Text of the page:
Last year city officials announced an ambitious plan to build 700,000 affordable rental units. By the end of the year, 29 parcels of land, covering 2.4 million square meters, had been sold for residential development. The sales are expected to produce around 40,000 units.
But even as local officials make strides towards increasing the city’s level of affordability, recently published reports by the UN and the Chinese Academy of Sciences indicate that Shanghai’s high cost of living keeps it from being an attractive destination for highly skilled professionals.
For one thing, the city’s recent push to develop the rental market has been focused on low-income housing. Many analysts believe that the city also needs to develop its mid-range rental housing sector. They stress that it’s not just about producing a high number of units; the city needs to create good quality, affordable housing that will attract top financial and IT talent.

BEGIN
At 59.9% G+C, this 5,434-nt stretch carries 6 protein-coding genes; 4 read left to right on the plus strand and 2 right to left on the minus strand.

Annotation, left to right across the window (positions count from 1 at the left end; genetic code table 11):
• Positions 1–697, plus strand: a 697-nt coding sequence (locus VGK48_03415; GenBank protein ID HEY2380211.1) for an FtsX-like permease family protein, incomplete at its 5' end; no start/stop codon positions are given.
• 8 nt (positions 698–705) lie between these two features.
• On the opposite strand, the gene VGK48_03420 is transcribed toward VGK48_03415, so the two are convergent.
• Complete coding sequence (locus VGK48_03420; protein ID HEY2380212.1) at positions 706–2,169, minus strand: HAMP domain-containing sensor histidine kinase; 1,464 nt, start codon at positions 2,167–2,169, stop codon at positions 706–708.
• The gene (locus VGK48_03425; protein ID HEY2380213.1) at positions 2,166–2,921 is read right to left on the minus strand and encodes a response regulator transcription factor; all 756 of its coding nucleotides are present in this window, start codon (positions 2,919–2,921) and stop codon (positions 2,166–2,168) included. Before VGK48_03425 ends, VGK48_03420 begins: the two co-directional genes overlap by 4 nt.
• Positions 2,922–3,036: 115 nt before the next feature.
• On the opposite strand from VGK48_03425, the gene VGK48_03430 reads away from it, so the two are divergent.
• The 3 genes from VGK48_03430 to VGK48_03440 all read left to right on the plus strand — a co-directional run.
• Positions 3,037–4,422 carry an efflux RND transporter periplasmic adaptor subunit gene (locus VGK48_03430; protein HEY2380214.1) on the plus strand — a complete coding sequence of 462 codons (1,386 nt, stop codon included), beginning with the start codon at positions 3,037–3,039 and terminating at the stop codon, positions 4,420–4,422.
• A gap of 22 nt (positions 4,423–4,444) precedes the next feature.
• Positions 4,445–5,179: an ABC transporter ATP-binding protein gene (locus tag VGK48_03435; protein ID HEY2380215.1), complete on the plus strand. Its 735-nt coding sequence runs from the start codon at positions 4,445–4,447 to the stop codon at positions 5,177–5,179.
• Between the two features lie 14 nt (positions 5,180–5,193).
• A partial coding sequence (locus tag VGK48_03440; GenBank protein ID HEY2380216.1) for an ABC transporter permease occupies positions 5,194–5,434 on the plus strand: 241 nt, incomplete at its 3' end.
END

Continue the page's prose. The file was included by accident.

Although researchers point to high home costs in both Shanghai and Hong Kong as problematic, some industry executives believe that there are other problems keeping Shanghai from becoming a major global financial and tech hub.
Industry executives cite Hong Kong’s free flow of information, low taxation rates, and attractive capital outflow regulations as some of things that attract expatriates to Hong Kong over Shanghai.
According to Joe Zhou, JLL China’s Head Researcher, “Shanghai officials are aware of the need to establish a developed property leasing market to support its future growth. But that will takes some time.”
The return rate on rental housing is very low in Shanghai, and this has long been an issue in attracting interest towards developing the market. But new government regulations, combined with the recent flow of asset-backed securities and government-backed real estate funds should help to spur growth.
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